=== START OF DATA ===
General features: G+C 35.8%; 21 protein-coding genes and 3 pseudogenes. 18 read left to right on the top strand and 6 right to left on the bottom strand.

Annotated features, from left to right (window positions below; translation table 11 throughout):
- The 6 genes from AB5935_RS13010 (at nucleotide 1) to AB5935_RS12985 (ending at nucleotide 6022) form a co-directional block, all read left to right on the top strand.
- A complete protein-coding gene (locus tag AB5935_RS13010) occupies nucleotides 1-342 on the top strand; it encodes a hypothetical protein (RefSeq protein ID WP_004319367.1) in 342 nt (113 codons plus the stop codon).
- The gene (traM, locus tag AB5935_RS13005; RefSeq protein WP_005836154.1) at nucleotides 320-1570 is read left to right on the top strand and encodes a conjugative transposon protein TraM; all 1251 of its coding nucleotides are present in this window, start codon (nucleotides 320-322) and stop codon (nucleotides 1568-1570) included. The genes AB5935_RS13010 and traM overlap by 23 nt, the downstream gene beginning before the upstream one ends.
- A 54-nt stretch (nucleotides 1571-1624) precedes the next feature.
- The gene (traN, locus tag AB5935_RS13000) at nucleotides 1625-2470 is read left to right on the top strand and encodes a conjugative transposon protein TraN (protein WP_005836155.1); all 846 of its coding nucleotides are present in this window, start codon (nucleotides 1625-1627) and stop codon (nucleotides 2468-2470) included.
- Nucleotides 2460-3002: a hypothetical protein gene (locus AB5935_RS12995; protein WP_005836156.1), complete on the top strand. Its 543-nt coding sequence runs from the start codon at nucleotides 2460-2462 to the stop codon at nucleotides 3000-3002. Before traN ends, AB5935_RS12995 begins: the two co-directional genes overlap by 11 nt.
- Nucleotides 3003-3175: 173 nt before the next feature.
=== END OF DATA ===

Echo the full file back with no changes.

General features: G+C 35.8%; 21 protein-coding genes and 3 pseudogenes. 18 read left to right on the top strand and 6 right to left on the bottom strand.

Annotated features, from left to right (window positions below; translation table 11 throughout):
- The 6 genes from AB5935_RS13010 (at nucleotide 1) to AB5935_RS12985 (ending at nucleotide 6022) form a co-directional block, all read left to right on the top strand.
- A complete protein-coding gene (locus tag AB5935_RS13010) occupies nucleotides 1-342 on the top strand; it encodes a hypothetical protein (RefSeq protein ID WP_004319367.1) in 342 nt (113 codons plus the stop codon).
- The gene (traM, locus tag AB5935_RS13005; RefSeq protein WP_005836154.1) at nucleotides 320-1570 is read left to right on the top strand and encodes a conjugative transposon protein TraM; all 1251 of its coding nucleotides are present in this window, start codon (nucleotides 320-322) and stop codon (nucleotides 1568-1570) included. The genes AB5935_RS13010 and traM overlap by 23 nt, the downstream gene beginning before the upstream one ends.
- A 54-nt stretch (nucleotides 1571-1624) precedes the next feature.
- The gene (traN, locus tag AB5935_RS13000) at nucleotides 1625-2470 is read left to right on the top strand and encodes a conjugative transposon protein TraN (protein WP_005836155.1); all 846 of its coding nucleotides are present in this window, start codon (nucleotides 1625-1627) and stop codon (nucleotides 2468-2470) included.
- Nucleotides 2460-3002: a hypothetical protein gene (locus AB5935_RS12995; protein WP_005836156.1), complete on the top strand. Its 543-nt coding sequence runs from the start codon at nucleotides 2460-2462 to the stop codon at nucleotides 3000-3002. Before traN ends, AB5935_RS12995 begins: the two co-directional genes overlap by 11 nt.
- Nucleotides 3003-3175: 173 nt before the next feature.